GNU Astronomy Utilities CosmicCalculator basic cosmology calculations

By default, when no specific calculations are requested, CosmicCalculator will print a complete set of all its calculators (one line for each calculation, see Invoking CosmicCalculator). The full list of calculations can be useful when you do not want any specific value, but just a general view. In other contexts (for example, in a batch script or during a discussion), you know exactly what you want and do not want to be distracted by all the extra information.

You can use any number of the options described below in any order. When any of these options are requested, CosmicCalculator’s output will just be a single line with a single space between the (possibly) multiple values. In the example below, only the tangential distance along one arc-second (in kpc), absolute magnitude conversion, and age of the universe at redshift 2 are printed (recall that you can merge short options together, see Options).

$ astcosmiccal -z2 -sag
8.585046 44.819248 3.289979

Here is one example of using this feature in scripts: by adding the following two lines in a script to keep/use the comoving volume with varying redshifts:

vol=$(astcosmiccal --redshift=$z --volume)

In a script, this operation might be necessary for a large number of objects (several of galaxies in a catalog for example). So the fact that all the other default calculations are ignored will also help you get to your result faster.

If you are indeed dealing with many (for example, thousands) of redshifts, using CosmicCalculator is not the best/fastest solution. Because it has to go through all the configuration files and preparations for each invocation. To get the best efficiency (least overhead), we recommend using Gnuastro’s cosmology library (see Cosmology library (cosmology.h)). CosmicCalculator also calls the library functions defined there for its calculations, so you get the same result with no overhead. Gnuastro also has libraries for easily reading tables into a C program, see Table input output (table.h). Afterwards, you can easily build and run your C program for the particular processing with BuildProgram.

If you just want to inspect the value of a variable visually, the description (which comes with units) might be more useful. In such cases, the following command might be better. The other calculations will also be done, but they are so fast that you will not notice on modern computers (the time it takes your eye to focus on the result is usually longer than the processing: a fraction of a second).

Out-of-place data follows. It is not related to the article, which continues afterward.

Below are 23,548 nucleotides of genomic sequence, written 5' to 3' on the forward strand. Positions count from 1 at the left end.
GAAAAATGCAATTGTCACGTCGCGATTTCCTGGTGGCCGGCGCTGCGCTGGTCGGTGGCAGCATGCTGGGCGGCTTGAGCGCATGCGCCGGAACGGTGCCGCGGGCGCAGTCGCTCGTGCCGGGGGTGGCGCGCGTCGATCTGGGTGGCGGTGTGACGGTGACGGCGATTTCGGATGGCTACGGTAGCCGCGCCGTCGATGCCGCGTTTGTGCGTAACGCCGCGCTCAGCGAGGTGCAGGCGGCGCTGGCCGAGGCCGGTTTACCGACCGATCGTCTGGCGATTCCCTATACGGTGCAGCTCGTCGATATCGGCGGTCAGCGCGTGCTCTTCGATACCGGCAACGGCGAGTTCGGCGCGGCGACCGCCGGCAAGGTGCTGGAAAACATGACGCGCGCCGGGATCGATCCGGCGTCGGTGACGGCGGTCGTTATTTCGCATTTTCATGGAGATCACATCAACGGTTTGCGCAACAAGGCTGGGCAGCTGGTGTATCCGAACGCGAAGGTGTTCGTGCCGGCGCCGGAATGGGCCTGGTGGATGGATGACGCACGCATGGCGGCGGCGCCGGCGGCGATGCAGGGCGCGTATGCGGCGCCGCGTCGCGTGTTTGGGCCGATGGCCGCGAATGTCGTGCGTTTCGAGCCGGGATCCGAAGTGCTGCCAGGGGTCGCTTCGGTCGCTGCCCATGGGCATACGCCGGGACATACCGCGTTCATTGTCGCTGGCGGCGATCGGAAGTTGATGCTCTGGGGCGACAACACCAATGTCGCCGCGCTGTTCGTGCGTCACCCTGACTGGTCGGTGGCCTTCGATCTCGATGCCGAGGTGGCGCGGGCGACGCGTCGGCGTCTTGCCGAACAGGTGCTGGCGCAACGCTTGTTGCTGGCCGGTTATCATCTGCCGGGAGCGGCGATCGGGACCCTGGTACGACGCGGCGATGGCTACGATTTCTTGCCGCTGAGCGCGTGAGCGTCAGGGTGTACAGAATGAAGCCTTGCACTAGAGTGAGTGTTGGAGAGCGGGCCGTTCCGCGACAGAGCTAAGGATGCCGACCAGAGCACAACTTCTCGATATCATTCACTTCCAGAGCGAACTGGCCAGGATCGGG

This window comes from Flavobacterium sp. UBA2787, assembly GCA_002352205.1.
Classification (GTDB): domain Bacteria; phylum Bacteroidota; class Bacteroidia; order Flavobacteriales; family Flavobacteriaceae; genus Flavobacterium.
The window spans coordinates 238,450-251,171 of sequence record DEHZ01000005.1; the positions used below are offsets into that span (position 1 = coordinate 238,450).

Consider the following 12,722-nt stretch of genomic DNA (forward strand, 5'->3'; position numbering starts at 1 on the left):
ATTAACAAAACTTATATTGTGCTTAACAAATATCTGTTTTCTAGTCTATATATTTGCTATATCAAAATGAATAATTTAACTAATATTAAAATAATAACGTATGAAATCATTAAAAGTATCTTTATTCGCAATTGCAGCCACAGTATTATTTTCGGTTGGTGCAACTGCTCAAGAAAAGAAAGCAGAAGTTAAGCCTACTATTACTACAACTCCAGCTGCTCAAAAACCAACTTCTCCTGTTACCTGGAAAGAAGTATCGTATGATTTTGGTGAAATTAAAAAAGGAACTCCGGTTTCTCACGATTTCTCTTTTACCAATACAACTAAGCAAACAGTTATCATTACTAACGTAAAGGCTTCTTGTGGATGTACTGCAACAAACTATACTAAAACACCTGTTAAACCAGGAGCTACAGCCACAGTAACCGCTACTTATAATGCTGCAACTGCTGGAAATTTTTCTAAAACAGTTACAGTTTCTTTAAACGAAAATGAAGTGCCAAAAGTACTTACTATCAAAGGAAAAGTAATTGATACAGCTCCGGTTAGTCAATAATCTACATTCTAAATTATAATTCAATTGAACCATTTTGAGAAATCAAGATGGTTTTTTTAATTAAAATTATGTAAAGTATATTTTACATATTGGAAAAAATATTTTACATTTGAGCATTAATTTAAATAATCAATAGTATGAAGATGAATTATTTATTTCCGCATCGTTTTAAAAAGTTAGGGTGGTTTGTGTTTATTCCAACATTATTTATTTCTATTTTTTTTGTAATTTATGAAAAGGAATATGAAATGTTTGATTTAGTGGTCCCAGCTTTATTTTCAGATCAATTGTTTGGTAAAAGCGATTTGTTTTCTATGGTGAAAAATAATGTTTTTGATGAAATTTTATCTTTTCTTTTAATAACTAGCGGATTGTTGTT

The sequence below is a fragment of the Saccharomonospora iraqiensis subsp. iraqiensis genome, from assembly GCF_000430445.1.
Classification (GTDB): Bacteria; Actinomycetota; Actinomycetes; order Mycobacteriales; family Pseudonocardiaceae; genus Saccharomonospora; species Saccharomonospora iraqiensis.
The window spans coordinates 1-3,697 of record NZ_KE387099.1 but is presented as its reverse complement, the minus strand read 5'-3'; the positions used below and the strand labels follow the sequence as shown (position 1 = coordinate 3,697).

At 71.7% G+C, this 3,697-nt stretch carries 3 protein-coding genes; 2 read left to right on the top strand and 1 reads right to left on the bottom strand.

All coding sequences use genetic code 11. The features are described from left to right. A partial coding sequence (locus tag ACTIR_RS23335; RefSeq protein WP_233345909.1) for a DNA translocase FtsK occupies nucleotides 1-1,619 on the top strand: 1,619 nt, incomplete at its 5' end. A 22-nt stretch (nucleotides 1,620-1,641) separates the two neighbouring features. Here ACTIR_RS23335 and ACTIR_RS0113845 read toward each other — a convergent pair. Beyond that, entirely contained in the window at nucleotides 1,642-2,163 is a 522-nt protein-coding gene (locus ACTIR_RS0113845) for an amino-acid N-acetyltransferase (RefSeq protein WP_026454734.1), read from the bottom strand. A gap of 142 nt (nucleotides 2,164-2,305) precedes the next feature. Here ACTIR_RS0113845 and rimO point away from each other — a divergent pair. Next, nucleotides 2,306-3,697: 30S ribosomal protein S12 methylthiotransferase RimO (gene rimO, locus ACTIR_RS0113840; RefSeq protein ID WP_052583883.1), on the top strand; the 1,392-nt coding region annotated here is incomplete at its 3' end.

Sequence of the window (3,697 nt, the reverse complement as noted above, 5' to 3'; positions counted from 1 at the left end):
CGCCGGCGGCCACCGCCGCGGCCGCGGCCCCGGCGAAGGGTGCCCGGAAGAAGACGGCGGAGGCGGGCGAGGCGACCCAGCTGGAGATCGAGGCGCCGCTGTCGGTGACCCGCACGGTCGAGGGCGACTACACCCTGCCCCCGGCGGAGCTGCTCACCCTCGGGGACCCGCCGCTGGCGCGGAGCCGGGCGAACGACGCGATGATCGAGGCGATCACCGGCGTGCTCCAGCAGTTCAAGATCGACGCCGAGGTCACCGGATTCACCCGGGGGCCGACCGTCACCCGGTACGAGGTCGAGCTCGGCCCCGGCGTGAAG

$ astcosmiccal --redshift=0.832 | grep volume

The full list of CosmicCalculator’s specific calculations is present below in two groups: basic cosmology calculations and those related to spectral lines. In case you have forgot the units, you can use the --help option which has the units along with a short description.


The redshift that was used in this run. In many cases this is the main input parameter to CosmicCalculator, but it is useful in others. For example, in combination with --obsline (where you give an observed and rest-frame wavelength and would like to know the redshift) or with --velocity (where you specify the velocity instead of redshift). Another example is when you run CosmicCalculator in a loop, while changing the redshift and you want to keep the redshift value with the resulting calculation.


The velocity (in km/s) that was used in this run. The conversion from redshift will be done with the more general and accurate relativistic equation of \(1+z=\sqrt{(c+v)/(c-v)}\), not the simplified \(z\approx v/c\).


The current age of the universe (given the input parameters) in Ga (Giga annum, or billion years).


The current critical density (given the input parameters) in grams per centimeter-cube (\(g/cm^3\)).


The proper distance (at current time) to object at the given redshift in Megaparsecs (Mpc). See Distance on a 2D curved space for a description of the proper distance.


The angular diameter distance to object at given redshift in Megaparsecs (Mpc).


The tangential distance covered by 1 arc-seconds at the given redshift in kiloparsecs (Kpc). This can be useful when trying to estimate the resolution or pixel scale of an instrument (usually in units of arc-seconds) at a given redshift.


The luminosity distance to object at given redshift in Megaparsecs (Mpc).


The distance modulus at given redshift.


The conversion factor (addition) to absolute magnitude. Note that this is practically the distance modulus added with \(-2.5\log{(1+z)}\) for the desired redshift based on the input parameters. Once the apparent magnitude and redshift of an object is known, this value may be added with the apparent magnitude to give the object’s absolute magnitude.


Age of the universe at given redshift in Ga (Giga annum, or billion years).


The look-back time to given redshift in Ga (Giga annum, or billion years). The look-back time at a given redshift is defined as the current age of the universe (--agenow) subtracted by the age of the universe at the given redshift.


The critical density at given redshift in grams per centimeter-cube (\(g/cm^3\)).


The comoving volume in Megaparsecs cube (Mpc\(^3\)) until the desired redshift based on the input parameters.